Perdita Barran’s Research Group http://www.mbc.manchester.ac.uk/barrangroup/
We develop mass spectrometry based methods and instruments to allow us to look at conformation, conformational change and aggregation. Methods that allow us to preserve non-colvalent protein complexes are also applied to inorganic supramolecular biomimetic systems. We also generate IM-MS data from standard small molecules and proteins that can be used to calibrate TW IM-MS instrumentation. Our principal areas of research interest are in understanding pre-fibrillar aggregation, intrinsically disordered proteins and how to tame disorder, probing the stability of protein complexes and of model peptide systems.
Molecular Magnetism group – David Collison, Eric McInnes & Richard Winpenny http://www.molmag.manchester.ac.uk/
The group are world-leaders in the synthesis and characterisation of molecular magnets, ranging from studies of complexes of highly anisotropic metal ions for information storage, to use of heterometallic rings as qubits for quantum information processing. The heterometallic rings are superb subjects for mass spectrometry, with individual rings showing sharp well-resolved MS by electrospray methods. More recently we have been working with the Michael Barber centre to study very high mass (15 kD) assemblies of rings, showing that these supramolecular compounds that rival small proteins in size can be studied by advanced mass spectrometry.
Surface Analysis Research Centre – Nick Lockyer http://www.sarc.manchester.ac.uk
The group research interests focus on the development and application of surface analysis and chemical imaging, particularly Time-of-Flight Secondary Ion Mass Spectrometry (ToF-SIMS) and laser post-ionisation. There are three themes to this research: fundamentals, instrument development and novel applications. The Life Sciences provide an exciting field in which to develop new applications, which in turn drive developments in methodology and technology. Ongoing activities include the study of cluster primary ion impacts on molecular surfaces, the development of new ToF-SIMS instrumentation, and methodology research into ToF-SIMS imaging of biological cells and tissue. We are currently seeking to exploit these advances through a variety of collaborations with fellow academics, industrial partners and healthcare professionals.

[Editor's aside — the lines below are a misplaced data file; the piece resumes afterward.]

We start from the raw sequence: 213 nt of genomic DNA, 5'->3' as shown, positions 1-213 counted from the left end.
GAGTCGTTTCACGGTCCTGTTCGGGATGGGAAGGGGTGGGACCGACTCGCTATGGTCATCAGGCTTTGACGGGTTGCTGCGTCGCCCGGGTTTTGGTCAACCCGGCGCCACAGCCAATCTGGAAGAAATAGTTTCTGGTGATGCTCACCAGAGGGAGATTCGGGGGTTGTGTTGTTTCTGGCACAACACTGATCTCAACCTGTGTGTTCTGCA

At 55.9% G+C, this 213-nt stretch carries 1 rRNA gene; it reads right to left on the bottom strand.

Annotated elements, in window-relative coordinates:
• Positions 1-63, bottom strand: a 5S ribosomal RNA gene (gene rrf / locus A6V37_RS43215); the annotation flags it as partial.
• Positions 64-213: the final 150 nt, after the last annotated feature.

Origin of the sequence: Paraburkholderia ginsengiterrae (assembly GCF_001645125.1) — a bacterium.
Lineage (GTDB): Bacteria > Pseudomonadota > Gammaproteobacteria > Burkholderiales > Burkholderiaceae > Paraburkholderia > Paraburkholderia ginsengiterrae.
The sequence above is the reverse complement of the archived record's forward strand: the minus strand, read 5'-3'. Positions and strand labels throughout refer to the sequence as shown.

Sabine L Flitsch’s Research Group http://www.flitschlab.chemistry.manchester.ac.uk/
Our research interests are on the interface of Chemistry and Biology with focus on applications in Biotechnology. A particular interest is the use of biocatalysis for the synthesis of complex carbohydrates and glycoconjugates such as glycolipids, glycoproteins, polysaccharides, glycomaterials and glycoarrays. These glycoarrays are used to discover new carbohydrate-protein interactions using mass spectrometry (MALDI-Tof) as a label-free analytical tool. More recently, we have started using ion mobility mass spectrometry (in collaboration with Profs Eyers and Barran) for sequencing of complex carbohydrates.
Amin Rostami’s Research Group http://www.mcisb.org/syspharm/
The systems pharmacology group seeks to establish proper quantitative in vitro to in vivo extrapolation (IVIVE) to predict in vivo consequences upon administration of drugs to humans. Such IVIVE requires measurement of the abundance of relevant enzymes, transporters and receptors. These data will enable physiologically based computer models of molecular networks. In the first instance, this group has established robust quantitative methods to measure abundance of human drug metabolising enzymes and transporters in relevant human and animal tissues and in vitro cell lines. The quantification of the proteins that play an essential role in the metabolism and disposition of drugs and other xenobiotics in different organs is now underway and the group has several running projects for various tissues including the liver, the intestine, the kidneys, and the brain. Other areas of interest to the group include quantification of the expression of enzymes and transporters in paediatric subjects and in disease states, particularly cancer. The methods employed are based on the QconCAT technology using selected reaction monitoring (SRM) assays on nanoLC-ESI-QqQ.